I'm looking for suggestions from parents of young children on how you control your temper when they are driving you crazy.
I've got a 3 year old and a newborn. My 3 year old is so difficult, everything is an argument, every time I ask her to do something I cop attitude or just blatant refusal. I've tried positive reinforcement, rewarding good behavior, time out, confiscating toys etc. Sometimes these things work sometimes they don't.
I'm not really looking for strategies to deal with her behavior, more so strategies for me to calm down before I explode. Sometimes I can't help it. Today we've just come off a week of all of us having gastro. I'm exhausted, my house is a mess and I'm facing a weekend of cleaning and sterilizing everything.
I just bathed my 3 year old and changed her clothes and while bathing the newborn 3yo DD goes back into the shower with clothes on and gets all wet despite me telling her not to do that; so now I have to change her again and wash more clothes. I just exploded. I really lost it to the point she was cowering on the floor because I knew she was scared and a part of me didn't even feel bad because I'm so sick of asking her nicely to stop doing stupid things and just getting ignored.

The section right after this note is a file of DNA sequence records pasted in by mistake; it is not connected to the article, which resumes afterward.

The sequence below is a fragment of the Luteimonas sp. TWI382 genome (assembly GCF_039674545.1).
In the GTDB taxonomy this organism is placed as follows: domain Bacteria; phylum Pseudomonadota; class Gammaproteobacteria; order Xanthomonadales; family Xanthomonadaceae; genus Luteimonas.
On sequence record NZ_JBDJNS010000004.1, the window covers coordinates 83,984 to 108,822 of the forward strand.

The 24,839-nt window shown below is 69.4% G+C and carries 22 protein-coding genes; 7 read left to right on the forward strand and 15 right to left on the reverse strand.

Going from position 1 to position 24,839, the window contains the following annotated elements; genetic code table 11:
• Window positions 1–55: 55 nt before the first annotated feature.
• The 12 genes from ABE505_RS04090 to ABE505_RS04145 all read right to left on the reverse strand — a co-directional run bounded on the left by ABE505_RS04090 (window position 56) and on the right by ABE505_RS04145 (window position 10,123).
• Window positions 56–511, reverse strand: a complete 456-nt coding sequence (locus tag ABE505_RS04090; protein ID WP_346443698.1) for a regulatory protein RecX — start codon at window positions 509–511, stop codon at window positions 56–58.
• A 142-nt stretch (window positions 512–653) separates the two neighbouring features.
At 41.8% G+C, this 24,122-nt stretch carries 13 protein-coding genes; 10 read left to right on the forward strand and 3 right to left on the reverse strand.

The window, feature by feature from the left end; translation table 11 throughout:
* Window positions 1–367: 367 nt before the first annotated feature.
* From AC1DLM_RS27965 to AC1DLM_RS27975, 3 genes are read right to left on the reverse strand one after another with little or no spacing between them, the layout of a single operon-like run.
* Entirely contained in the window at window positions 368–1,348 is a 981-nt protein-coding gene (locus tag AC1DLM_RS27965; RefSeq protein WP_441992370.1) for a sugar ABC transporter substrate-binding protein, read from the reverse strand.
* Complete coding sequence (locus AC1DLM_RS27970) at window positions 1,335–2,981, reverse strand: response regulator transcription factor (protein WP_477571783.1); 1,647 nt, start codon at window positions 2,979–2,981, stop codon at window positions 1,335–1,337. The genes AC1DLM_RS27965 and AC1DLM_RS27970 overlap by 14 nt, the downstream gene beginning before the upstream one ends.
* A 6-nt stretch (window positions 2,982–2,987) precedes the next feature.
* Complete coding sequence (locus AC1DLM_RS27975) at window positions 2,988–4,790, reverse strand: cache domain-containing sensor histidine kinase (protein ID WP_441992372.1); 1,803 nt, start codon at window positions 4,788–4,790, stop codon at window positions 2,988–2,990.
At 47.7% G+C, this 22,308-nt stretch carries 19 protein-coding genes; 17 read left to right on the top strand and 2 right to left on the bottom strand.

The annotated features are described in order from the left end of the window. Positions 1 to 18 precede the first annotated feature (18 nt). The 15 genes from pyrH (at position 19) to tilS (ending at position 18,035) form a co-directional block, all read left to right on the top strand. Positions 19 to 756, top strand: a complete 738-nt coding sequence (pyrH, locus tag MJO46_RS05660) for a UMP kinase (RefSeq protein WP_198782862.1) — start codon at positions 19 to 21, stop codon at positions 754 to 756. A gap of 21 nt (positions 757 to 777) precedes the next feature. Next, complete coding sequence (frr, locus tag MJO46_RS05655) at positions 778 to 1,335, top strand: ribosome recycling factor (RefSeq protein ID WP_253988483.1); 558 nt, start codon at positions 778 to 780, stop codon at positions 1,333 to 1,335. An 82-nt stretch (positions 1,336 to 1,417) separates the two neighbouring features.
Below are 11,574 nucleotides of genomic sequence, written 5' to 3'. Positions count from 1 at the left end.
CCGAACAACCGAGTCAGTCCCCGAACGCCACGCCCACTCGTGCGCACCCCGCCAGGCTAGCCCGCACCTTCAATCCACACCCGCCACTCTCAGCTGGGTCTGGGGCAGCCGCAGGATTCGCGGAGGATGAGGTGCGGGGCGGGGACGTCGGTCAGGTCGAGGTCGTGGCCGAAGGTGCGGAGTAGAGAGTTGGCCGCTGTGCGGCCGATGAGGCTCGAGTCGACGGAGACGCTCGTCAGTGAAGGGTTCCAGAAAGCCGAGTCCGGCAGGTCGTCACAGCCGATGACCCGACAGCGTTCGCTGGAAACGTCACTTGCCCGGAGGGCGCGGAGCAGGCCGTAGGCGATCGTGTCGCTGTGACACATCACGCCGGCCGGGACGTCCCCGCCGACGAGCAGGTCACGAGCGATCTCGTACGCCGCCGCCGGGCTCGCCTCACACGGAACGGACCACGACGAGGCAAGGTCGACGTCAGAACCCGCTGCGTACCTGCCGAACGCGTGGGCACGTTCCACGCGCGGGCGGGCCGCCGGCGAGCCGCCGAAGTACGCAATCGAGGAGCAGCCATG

Any suggestions would be greatly appreciated.
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10-06-2016 14:41 #1Senior Member
- Join Date
- Aug 2012
Controlling your temper
10-06-2016 14:59 #2
Am running out the door but couldn't not post. You are not alone. Toddlers are sometimes really HARD. My nearly 3 year old is currently completely naked despite the fact we need to leave in 30 seconds to starts the school run.
I've learned the hard way that shouting and yelling achieve nothing. They just make everyone including me miserable. So now I just walk away, or bribe for what I want (if I know she wants to do something so I tell no until she does X y or z).
But I'm human and I get cross and shout. I hate it but I apologise, give them a cuddle and explain later why mummy got angry. I find it helps.
As my eldest got older I've been able to negotiate with her. She hates me getting cross so now I give her 3 warnings that she's making me cross and if she still hasn't done what I ask then I get cross. Eg she never puts her shoes on in the morning. If I have to ask 3 times she knows I'm going to not ask using my nice voice.
She's older so that works.
It's such a hard road to negotiate. A millions hugs.